Every Sinner has a Future…

Although I live in a country (Finland) where WWF’s Earth Hour every year falls onto a date when it is already so light outdoors that you do not need any artificial lights, I have in my heart and in my mind celebrated Earth Hour for as long as I can recall WWF having started its campaign for spreading awareness about important topics including environmental wellbeing and the protection of animal species, which all are under some kind of threat due to human activities on this common planet that we share.

 

Each year, Earth Hour has been more of an ideology to me:

 

I do not need a separate Earth Hour, because since many years I aim to live in a way that harms the planet as little as possible.

 

That includes cutting down on “luxury” basically to a minimum level.

 

I sold my first (and probably last) car 12 years ago.

 

I have not used an airplane for more than four years. Not for business, nor privately.

 

I have made it my priority to consume more wisely, including my eating habits and the clothes I wear.

 

I only buy what I need.

 

I use as little electricity as possible.

 

I walk or bike most of the time.

 

I clean up the nature around me every day, 365 days a year.

 

To me, real luxury in life is to have awareness, and be conscious of what is taking place around me.

 

I am not saying that I will never again drive a car or fly around the world. That is something I have done already, in my past.

 

There is a saying: “Every sinner has a future, and every saint has a past”.

 

None of us is perfect. We all have our flaws and weaknesses.

 

As human beings, we all destroy the environment. We all consume too much.

 

But what makes a difference are those small everyday choices.

 

Make smarter choices.

 

You don’t have to give up on all “luxuries” in your life, but you can try to make small efforts to improve your way of living and your impact on this planet that we share together, with now around 7.5 billion other human beings, and millions of animal species that suffer from the consequences of human greed.

 

WWF’s Earth Hour is really not about turning off the lights for one hour per year.

 

It is about turning on your inner light for 8750 hours per year, and for becoming increasingly conscious of what needs to be done for the well-being of our environment.

 

Anne-Maria Yritys 29.3.2019

 

A Story About Modern Slavery

With International Women´s Day on March 8th, human rights is a topic that is close to my heart and one of the main issues I have been researching for many years now. In one of my previous posts from November 24th 2017, What is Gender Equality in The 21st Century?, I discussed the current state of gender equality and referred to for instance the World Economic Forum´s Global Gender Gap Report 2017.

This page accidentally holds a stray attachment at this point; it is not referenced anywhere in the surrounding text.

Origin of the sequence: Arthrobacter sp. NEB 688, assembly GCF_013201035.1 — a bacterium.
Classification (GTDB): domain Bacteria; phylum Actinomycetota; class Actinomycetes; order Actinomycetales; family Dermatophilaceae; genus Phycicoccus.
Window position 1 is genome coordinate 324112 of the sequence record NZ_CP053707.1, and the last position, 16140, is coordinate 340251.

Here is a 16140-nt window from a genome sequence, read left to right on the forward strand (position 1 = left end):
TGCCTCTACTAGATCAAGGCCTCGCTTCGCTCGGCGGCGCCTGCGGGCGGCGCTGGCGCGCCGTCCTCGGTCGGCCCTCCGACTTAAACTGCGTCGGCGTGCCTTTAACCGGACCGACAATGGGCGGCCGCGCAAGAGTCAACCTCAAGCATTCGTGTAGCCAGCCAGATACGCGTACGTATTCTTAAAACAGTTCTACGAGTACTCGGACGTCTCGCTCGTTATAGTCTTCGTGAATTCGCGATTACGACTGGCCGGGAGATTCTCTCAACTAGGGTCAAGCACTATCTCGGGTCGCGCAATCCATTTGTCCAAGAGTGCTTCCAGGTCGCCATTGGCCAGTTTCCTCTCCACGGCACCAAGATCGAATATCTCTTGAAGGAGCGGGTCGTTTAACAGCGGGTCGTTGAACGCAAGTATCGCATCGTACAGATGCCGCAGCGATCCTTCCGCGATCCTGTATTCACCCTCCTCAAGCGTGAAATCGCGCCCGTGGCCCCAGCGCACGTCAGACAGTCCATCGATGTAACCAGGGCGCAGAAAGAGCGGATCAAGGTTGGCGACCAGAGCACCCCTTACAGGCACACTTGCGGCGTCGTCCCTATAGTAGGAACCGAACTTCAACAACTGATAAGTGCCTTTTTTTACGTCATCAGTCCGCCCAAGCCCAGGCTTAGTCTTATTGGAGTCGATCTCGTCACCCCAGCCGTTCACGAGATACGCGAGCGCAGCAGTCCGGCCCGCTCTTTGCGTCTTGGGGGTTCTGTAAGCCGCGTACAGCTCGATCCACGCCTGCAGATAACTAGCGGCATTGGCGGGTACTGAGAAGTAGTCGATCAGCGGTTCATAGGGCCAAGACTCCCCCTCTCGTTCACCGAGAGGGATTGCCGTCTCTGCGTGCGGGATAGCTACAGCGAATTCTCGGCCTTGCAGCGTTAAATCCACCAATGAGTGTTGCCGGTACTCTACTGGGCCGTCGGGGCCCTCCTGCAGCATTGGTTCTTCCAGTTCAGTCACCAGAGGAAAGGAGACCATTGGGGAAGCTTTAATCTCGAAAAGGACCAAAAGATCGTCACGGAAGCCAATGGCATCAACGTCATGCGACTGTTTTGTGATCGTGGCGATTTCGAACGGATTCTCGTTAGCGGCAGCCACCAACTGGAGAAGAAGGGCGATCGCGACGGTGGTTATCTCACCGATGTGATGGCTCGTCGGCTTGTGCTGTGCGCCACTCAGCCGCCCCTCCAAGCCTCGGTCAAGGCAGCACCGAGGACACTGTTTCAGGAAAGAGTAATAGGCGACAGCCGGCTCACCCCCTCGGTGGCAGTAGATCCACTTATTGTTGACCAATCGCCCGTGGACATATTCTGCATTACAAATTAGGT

The 2018 version of WEF´s Global Gender Gap Report can be accessed here: WEF The Global Gender Gap Report 2018. Research on gender equality is a human rights question, and the need for this kind of research indicates how much work there still is to do worldwide before we can speak about gender equal societies. With females representing around 50 % of global population it is actually ridiculous that we even have to discuss the fact that females have the right to equal treatment and possibilities as males. Equally or even more concerning is that in addition to females facing many kinds of discrimination for instance in workforce around the world, our world deals with serious human rights violations such as modern slavery.
According to ILO (International Labour Organization), forced labour i.e. modern slavery includes any work that is performed involuntary and under the threat of any penalty if the individual refuses to participate in this kind of activity. With a few exceptions to forced labour, such as work in emergency situations, the Abolition of Forced Labour Convention No. 105 clearly prohibits the use of forced labour for instance as a means of labour discipline. Finland ratified this agreement on May 27th 1960. Almost 59 years ago.
Nevertheless, the current employment system in Finland, led by the Ministry of Economic Affairs and Employment of Finland allows for corporations/organizations to employ unemployed citizens of the country with state allowances/subsidies, thus signifying that this kind of system makes modern slavery possible: in Finland, a modern welfare society where citizens currently have access to many public services that are financed mainly through a progressive taxation system, all unemployed people and job seekers have the right to receive state allowances while in-between jobs. What makes this problematic, however, is that unemployed people can basically be employed by companies/organizations with fixed-term contracts without paying any kind of salary.